She-Ra and the Princesses of Power Did What Legend of Korra Couldn't

WARNING: The following contains spoilers for She-Ra and the Princesses of Power Season 5, now streaming on Netflix.

The final episodes of She-Ra and the Princesses of Power bring the romance between Catra and Adora to the front and the center of the show. Here’s how She-Ra and the Princesses of Power ending on such a conclusive romantic note is so powerful and why it does what The Legend of Korra failed to do.

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The Legend of Korra‘s fourth and final season focused on the campaign against Kuvira, a burgeoning dictator assembling a new Earth Empire army. After spending three years away from her friends trying to come to terms with her near-death experience at the end of the previous season, Korra found herself increasingly drawn to Asami.

Asami was the only one of Korra’s close friends she stayed in direct contact with,and was one of the first people she saw upon returning to Republic City. The pair were partnered together for much of the season. When Kuvira was defeated, Korra and Asami decided to go on a vacation together to decompress. The series ended with them looking into each other’s eyes, heavily implying that they would begin a romance.

She-Ra and the Princesses of Power has always featured Catra as a chief antagonist for her former best friend Adora. However, all her misdeeds and crimes only made things increasingly worse for herself. Catra spent most of Season 5 redeeming herself, helping protect Adora and her friends.

Their relationship became softer and more loving as the season progressed, building to Catra proclaiming her love for Adora when the failsafe to the Heart of Etheria seemed to be failing. She and Adora shared a passionate kiss, helping to jumpstart the She-Ra transformation and save Etheria. The series ends with the two very much in a confirmed relationship, with Glimmer and Bow even happily embracing them.

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While The Legend of Korra series finale may have aired only six years ago, things have changed drastically in terms of what animation is allowed to bring to audiences.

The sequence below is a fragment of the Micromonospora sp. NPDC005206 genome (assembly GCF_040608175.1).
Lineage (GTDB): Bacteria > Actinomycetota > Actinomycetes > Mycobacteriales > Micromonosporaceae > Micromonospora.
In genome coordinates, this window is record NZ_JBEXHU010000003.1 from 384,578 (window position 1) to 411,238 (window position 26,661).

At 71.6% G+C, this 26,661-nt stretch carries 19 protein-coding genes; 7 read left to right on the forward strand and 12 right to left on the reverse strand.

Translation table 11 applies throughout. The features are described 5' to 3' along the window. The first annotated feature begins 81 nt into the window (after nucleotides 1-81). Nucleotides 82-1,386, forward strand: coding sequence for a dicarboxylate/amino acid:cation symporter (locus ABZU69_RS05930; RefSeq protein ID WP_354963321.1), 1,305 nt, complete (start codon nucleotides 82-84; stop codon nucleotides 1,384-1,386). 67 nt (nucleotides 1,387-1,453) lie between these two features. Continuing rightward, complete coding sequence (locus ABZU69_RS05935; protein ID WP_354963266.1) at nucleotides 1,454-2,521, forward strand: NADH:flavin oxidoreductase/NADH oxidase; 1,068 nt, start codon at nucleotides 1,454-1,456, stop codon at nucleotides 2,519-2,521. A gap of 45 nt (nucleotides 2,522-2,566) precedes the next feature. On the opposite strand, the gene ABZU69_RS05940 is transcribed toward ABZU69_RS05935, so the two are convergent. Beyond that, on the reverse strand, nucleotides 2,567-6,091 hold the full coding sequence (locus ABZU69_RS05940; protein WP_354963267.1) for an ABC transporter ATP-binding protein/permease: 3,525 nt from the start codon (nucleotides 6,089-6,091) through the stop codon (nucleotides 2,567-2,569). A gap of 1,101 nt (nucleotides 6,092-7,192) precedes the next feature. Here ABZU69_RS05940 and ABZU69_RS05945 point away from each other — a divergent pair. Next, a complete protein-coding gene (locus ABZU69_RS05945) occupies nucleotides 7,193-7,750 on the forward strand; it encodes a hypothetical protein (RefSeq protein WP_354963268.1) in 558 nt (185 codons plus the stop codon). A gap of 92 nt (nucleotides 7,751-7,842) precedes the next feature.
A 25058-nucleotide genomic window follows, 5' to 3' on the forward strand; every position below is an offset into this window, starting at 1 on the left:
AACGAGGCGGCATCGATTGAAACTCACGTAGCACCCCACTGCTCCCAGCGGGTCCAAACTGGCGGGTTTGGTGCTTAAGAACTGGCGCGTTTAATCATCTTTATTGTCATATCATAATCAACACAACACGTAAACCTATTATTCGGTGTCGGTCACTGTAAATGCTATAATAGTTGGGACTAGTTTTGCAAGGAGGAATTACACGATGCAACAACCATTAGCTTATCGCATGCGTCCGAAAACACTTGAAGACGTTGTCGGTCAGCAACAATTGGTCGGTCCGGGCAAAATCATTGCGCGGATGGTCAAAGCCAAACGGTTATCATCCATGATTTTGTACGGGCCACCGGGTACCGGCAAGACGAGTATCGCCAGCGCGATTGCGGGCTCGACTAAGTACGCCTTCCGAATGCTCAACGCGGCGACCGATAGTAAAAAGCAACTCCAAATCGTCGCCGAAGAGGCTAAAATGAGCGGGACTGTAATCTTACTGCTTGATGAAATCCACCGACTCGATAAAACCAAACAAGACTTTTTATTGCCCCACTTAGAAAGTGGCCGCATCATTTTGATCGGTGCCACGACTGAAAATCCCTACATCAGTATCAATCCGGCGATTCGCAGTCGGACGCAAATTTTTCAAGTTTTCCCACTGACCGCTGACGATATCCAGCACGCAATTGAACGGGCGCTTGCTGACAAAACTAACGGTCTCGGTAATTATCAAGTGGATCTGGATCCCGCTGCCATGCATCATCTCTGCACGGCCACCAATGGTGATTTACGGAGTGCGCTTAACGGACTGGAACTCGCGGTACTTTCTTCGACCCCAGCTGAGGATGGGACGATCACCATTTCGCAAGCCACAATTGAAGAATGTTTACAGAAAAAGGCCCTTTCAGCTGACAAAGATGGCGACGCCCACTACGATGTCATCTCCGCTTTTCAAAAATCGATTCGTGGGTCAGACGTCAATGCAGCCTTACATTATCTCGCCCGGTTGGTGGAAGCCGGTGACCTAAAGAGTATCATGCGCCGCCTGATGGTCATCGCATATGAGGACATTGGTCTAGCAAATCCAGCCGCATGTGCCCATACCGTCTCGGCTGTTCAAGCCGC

Perhaps it’s the changing politics of the ensuing six years (including the legalization of same-sex marriage all across the United States). Maybe it’s the fact that Netflix, as a streaming service, is able to get past some of the specific standards the Nickelodeon of half a decade ago wouldn’t have allowed. It might even have something to do with the central importance Catra and Adora’s relationship has always had in She-Ra.

The producers of Legend of Korra have spoken in the past about how Asami went through multiple character changes over the course of production — at various points being considered as a potential Airbender, United Forces recruit and even villainous spy. It was only after she’d been developed further that the concept of a romance between her and Korra became a genuine concept.

In contrast, Catra and Adora have been tied together since the very beginning of the series, with their relationship becoming one of the backbones of She-Ra and the Princesses of Power overall.

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The relationship between Adora and Catra — minor breakthroughs, major downfalls and finally coming back together — has always been at the center of She-Ra‘s narrative. Their first kiss literally saves the world and works so effectively because it’s been set up for five seasons. It’s the completion of one of the show’s defining arcs and it works beautifully from a storytelling perspective. It’s also a major step forward for modern animation.

She-Ra likely got this opportunity in part thanks to shows like The Legend of Korra opening the door. LGBTQ relationships have become more prevalent in animation in recent years, with shows like Adventure Time and Steven Universe prominently featuring same-sex romances in their universes to great effect.

She-Ra puts that love at the very core of its story and serves as the ultimate example of the messages the show has always been preaching: To love and be loved is the best thing we can do, because it brings out the best in us. She-Ra did what no other mainstream animated show has yet done and put queer romance in the spotlight throughout its run.

She-Ra and the Princesses of Power stars Aimee Carrero, Karen Fukuhara, AJ Michalka, Marcus Scribner, Reshma Shetty, Lorraine Toussaint, Keston John, Lauren Ash, Christine Woods, Genesis Rodriguez, Jordan Fisher, Vella Lovell, Merit Leighton, Sandra Oh, Krystal Joy Brown and Jacob Tobias.

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By making its core queer romance an integral part of the show's climax, She-Ra and the Princesses of Power makes a vital statement.

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